District puts restrictions on dog owner

The District of Port Hardy and its Animal Control office designate pair of cane corso mastiffs Dangerous Dogs.

PORT HARDY—The owner of a pair of large-breed dogs who attacked and injured a woman and her pet will keep her dogs. But the animals will no longer be allowed to run free in their unfenced yard.

The District of Port Hardy and its Animal Control office this week designated the cane corso mastiffs Dangerous Dogs and signed a 13-point agreement with the owner that has resulted in construction of a fenced run on the rental property and other terms.

“If any one of those points is not adhered to, we will take the dogs,” said Allison McCarrick, finance officer for the District.

Two of the three mastiffs kept at the Hastings Street residence left their yard and crossed the street to attack an Australian cattle dog/border collie cross. That dog’s owner, Deborah Crooks of Port Hardy, suffered bite wounds in the attack and her dog, Sheila, required surgery for injuries to her neck and hind leg.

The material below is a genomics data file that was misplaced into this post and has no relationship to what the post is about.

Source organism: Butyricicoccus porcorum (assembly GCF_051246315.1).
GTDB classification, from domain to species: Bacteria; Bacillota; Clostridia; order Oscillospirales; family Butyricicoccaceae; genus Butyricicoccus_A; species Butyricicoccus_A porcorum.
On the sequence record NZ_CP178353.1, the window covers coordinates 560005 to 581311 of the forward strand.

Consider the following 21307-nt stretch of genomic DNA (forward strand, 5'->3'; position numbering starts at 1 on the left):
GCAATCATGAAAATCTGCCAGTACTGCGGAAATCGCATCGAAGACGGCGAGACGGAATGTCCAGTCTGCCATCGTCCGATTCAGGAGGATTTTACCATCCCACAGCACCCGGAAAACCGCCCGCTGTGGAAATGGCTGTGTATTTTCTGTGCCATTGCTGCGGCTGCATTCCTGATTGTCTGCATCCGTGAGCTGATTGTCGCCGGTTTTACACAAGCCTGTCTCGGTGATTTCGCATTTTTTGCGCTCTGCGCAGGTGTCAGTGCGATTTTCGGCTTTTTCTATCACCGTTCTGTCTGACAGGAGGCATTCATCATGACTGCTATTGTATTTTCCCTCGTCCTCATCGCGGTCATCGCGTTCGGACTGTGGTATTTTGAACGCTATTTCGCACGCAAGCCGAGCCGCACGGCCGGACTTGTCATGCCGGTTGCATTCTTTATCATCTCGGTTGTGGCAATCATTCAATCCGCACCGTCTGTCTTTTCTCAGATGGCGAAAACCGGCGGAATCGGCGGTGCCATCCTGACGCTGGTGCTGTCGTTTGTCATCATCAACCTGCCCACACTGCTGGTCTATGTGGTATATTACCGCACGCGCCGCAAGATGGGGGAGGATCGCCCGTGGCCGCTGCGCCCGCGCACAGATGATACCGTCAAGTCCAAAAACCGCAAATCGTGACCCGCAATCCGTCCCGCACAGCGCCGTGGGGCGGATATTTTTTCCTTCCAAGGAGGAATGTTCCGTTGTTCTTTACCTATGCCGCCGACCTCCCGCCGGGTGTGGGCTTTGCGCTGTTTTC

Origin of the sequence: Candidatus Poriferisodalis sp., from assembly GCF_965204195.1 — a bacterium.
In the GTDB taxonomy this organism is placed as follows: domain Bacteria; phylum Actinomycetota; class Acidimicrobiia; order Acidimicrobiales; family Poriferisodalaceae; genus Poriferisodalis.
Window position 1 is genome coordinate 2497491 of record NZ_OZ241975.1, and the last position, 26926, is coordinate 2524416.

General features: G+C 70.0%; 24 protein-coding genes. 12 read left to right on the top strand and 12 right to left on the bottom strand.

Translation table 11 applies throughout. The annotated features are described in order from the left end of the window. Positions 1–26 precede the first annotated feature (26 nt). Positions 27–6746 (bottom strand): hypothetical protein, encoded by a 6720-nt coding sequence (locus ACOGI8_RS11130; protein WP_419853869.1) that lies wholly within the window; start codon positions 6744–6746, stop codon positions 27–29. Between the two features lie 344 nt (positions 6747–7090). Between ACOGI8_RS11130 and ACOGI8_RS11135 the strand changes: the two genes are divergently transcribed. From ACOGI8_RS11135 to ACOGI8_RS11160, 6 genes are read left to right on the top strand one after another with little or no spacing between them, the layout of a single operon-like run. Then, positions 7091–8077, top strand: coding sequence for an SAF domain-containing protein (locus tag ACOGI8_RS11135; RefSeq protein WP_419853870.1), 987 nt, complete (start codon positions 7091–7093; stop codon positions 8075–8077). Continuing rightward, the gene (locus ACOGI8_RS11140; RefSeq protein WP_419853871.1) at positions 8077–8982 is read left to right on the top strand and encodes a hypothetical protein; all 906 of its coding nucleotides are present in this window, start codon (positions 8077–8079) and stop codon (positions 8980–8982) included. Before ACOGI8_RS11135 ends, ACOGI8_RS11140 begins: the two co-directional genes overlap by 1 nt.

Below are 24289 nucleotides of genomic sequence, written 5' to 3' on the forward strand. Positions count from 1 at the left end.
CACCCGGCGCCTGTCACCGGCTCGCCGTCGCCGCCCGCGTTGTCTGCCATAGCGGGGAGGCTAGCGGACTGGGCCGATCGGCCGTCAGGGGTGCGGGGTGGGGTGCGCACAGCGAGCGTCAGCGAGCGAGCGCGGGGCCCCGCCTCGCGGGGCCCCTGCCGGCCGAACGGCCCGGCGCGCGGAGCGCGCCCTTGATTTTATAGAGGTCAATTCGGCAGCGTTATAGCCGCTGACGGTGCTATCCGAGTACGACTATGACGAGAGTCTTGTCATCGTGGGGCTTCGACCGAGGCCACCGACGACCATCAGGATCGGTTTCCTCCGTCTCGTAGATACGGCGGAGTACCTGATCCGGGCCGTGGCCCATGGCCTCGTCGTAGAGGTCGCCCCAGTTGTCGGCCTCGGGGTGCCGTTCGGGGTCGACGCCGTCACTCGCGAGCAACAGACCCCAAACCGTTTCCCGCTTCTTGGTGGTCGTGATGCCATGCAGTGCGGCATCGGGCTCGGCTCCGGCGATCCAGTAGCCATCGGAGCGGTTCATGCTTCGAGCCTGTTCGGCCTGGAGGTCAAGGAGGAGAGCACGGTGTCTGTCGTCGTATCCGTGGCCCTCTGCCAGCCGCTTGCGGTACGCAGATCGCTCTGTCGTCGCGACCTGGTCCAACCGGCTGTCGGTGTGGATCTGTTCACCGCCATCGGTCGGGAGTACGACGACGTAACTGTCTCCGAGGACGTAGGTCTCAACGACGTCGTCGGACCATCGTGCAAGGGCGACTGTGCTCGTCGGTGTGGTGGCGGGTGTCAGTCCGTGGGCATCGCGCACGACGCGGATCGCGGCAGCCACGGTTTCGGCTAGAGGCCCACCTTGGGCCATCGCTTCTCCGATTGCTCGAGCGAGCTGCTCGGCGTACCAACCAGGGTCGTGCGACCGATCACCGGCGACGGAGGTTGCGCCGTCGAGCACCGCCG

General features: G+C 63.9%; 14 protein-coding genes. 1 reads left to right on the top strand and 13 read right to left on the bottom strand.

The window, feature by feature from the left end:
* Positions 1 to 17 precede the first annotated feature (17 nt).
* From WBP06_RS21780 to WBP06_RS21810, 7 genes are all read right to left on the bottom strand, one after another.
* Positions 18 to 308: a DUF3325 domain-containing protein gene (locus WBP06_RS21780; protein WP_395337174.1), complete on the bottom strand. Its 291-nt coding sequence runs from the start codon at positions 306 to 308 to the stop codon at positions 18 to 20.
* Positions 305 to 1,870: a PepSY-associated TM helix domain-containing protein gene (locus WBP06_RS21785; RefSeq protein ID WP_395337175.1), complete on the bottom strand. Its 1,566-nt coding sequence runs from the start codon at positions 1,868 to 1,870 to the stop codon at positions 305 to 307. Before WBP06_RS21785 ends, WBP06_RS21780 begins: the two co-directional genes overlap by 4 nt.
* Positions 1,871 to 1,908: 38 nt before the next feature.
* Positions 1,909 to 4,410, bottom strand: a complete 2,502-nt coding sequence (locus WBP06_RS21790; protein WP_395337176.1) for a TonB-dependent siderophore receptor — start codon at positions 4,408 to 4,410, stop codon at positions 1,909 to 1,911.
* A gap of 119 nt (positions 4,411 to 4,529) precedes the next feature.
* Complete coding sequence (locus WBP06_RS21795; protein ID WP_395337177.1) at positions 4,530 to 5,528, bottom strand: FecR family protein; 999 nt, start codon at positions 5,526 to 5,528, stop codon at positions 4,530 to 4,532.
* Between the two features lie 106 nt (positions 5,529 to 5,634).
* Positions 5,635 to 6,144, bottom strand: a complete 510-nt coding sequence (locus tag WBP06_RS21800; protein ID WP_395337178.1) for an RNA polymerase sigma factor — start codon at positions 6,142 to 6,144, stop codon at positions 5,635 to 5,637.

“We’re not happy with the decision at all,” said Crooks. “The (District) had us come in and meet them but they told us what they’d already decided in talking to the owner. We didn’t have a say in it whatsoever.”

In a written statement, the District said its decision was guided by the Animal Control Bylaw.

“This agreement enforces many of the regulations within the bylaw and is structured to ensure the dogs are no longer at large,” the statement said. “This file will remain open and the District Municipal Bylaw Enforcement Officer as well as the Animal Control Officer will continue to ensure the terms of this stringent agreement are adhered to on an ongoing basis.”

 

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